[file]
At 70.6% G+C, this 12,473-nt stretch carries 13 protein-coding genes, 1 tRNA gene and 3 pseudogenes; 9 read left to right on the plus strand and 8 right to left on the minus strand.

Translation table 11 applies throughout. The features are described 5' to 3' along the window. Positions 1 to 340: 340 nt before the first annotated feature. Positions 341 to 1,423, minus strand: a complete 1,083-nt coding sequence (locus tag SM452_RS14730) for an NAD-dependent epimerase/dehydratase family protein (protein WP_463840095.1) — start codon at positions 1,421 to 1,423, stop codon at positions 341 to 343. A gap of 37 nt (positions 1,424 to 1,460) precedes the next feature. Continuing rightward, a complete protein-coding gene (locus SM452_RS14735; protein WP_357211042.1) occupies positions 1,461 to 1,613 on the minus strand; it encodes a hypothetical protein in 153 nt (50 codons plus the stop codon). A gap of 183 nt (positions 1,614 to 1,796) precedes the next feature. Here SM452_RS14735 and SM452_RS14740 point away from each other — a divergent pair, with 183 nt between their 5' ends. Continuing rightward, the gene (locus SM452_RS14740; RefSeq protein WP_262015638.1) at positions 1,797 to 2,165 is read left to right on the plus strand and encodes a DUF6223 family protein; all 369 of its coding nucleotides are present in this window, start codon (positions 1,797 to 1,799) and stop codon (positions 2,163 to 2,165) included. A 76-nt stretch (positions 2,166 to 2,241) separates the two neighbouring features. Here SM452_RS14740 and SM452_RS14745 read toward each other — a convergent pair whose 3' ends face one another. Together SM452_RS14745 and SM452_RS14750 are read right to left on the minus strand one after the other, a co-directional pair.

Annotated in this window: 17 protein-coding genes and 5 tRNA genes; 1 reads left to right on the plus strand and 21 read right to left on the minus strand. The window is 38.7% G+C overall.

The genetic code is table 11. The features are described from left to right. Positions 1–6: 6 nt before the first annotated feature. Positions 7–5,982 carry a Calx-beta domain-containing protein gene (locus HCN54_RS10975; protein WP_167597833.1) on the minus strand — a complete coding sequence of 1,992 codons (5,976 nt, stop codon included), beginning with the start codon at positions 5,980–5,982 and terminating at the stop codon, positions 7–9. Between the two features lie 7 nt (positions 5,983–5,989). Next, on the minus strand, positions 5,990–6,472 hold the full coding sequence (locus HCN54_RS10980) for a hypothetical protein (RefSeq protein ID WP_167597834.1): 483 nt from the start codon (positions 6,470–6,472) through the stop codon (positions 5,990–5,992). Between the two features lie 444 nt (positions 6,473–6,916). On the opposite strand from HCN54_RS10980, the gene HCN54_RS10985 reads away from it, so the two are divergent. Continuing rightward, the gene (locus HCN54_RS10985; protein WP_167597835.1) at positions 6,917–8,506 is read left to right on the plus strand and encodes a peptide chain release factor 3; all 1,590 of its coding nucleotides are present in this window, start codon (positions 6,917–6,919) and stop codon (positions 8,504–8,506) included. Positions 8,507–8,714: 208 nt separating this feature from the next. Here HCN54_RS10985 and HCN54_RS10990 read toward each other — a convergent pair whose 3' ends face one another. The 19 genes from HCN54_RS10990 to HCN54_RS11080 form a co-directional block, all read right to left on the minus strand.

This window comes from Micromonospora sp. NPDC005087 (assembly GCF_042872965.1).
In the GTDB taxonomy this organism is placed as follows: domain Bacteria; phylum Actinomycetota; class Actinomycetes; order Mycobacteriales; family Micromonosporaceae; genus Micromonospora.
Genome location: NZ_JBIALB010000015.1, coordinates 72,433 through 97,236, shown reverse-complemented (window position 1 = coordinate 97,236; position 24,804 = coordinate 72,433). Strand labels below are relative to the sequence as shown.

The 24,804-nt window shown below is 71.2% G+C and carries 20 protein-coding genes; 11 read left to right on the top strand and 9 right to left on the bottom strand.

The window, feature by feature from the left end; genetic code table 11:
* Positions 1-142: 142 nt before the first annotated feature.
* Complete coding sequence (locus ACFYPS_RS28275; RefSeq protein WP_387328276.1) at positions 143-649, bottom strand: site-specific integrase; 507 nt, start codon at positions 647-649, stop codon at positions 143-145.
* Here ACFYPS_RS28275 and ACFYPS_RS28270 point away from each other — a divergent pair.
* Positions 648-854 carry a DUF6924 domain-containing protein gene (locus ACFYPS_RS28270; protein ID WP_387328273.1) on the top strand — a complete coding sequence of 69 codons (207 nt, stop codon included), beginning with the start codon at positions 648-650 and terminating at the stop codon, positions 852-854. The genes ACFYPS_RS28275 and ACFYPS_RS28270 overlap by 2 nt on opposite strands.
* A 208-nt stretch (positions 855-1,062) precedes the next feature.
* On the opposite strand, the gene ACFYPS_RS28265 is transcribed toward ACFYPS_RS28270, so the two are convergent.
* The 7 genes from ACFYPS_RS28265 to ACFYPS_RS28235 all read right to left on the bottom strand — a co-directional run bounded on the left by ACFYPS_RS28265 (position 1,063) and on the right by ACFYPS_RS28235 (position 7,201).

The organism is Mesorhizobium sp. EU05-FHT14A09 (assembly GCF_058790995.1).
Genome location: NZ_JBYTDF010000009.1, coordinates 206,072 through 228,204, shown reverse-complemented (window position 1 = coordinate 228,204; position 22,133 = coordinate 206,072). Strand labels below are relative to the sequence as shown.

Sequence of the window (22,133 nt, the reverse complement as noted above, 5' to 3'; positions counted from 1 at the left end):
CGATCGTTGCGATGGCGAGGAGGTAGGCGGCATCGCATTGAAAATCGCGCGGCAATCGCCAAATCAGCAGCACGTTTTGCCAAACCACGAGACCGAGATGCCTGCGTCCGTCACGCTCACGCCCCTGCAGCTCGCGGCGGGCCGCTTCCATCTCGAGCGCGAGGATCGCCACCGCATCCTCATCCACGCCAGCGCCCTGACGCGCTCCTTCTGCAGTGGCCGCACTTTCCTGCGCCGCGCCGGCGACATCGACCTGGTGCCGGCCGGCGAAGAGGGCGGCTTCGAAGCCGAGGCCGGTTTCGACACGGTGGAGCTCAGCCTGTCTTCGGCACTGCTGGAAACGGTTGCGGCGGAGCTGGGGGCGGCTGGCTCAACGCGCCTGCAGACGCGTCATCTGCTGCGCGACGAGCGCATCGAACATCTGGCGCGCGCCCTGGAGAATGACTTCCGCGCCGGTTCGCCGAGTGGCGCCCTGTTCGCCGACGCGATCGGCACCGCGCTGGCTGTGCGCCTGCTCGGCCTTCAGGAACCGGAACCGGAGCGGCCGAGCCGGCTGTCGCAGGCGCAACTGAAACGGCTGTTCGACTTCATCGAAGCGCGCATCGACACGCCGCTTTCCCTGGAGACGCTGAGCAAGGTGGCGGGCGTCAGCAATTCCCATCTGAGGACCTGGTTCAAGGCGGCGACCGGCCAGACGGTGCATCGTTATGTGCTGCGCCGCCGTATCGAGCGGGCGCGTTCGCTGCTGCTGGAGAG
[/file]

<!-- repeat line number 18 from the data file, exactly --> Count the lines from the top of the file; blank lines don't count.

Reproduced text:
Genome location: NZ_JBYTDF010000009.1, coordinates 206,072 through 228,204, shown reverse-complemented (window position 1 = coordinate 228,204; position 22,133 = coordinate 206,072). Strand labels below are relative to the sequence as shown.